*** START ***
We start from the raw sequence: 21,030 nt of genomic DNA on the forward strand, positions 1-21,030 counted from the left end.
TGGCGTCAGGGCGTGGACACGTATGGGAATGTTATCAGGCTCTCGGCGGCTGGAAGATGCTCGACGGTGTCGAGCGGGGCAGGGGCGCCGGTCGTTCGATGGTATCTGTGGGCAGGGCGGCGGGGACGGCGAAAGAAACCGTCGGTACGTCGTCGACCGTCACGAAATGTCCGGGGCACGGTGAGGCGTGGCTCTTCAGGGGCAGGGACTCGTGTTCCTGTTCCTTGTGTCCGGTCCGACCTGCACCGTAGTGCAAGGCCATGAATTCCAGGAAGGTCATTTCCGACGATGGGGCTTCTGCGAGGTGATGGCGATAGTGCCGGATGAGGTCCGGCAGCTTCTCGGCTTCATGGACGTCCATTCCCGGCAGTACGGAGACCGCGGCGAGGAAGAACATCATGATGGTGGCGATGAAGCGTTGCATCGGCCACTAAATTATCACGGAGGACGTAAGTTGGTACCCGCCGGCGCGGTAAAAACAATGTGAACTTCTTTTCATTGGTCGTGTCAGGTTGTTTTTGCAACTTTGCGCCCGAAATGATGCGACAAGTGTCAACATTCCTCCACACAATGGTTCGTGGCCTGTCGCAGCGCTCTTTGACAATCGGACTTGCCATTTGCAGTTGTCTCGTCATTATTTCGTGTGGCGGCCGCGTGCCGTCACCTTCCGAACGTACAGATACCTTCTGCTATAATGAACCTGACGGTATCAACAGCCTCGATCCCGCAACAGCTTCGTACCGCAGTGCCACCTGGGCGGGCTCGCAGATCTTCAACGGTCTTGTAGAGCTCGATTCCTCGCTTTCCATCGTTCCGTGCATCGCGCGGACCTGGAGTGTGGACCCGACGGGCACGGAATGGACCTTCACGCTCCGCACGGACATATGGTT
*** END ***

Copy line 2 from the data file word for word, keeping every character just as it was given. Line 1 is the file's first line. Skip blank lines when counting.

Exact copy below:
TGGCGTCAGGGCGTGGACACGTATGGGAATGTTATCAGGCTCTCGGCGGCTGGAAGATGCTCGACGGTGTCGAGCGGGGCAGGGGCGCCGGTCGTTCGATGGTATCTGTGGGCAGGGCGGCGGGGACGGCGAAAGAAACCGTCGGTACGTCGTCGACCGTCACGAAATGTCCGGGGCACGGTGAGGCGTGGCTCTTCAGGGGCAGGGACTCGTGTTCCTGTTCCTTGTGTCCGGTCCGACCTGCACCGTAGTGCAAGGCCATGAATTCCAGGAAGGTCATTTCCGACGATGGGGCTTCTGCGAGGTGATGGCGATAGTGCCGGATGAGGTCCGGCAGCTTCTCGGCTTCATGGACGTCCATTCCCGGCAGTACGGAGACCGCGGCGAGGAAGAACATCATGATGGTGGCGATGAAGCGTTGCATCGGCCACTAAATTATCACGGAGGACGTAAGTTGGTACCCGCCGGCGCGGTAAAAACAATGTGAACTTCTTTTCATTGGTCGTGTCAGGTTGTTTTTGCAACTTTGCGCCCGAAATGATGCGACAAGTGTCAACATTCCTCCACACAATGGTTCGTGGCCTGTCGCAGCGCTCTTTGACAATCGGACTTGCCATTTGCAGTTGTCTCGTCATTATTTCGTGTGGCGGCCGCGTGCCGTCACCTTCCGAACGTACAGATACCTTCTGCTATAATGAACCTGACGGTATCAACAGCCTCGATCCCGCAACAGCTTCGTACCGCAGTGCCACCTGGGCGGGCTCGCAGATCTTCAACGGTCTTGTAGAGCTCGATTCCTCGCTTTCCATCGTTCCGTGCATCGCGCGGACCTGGAGTGTGGACCCGACGGGCACGGAATGGACCTTCACGCTCCGCACGGACATATGGTT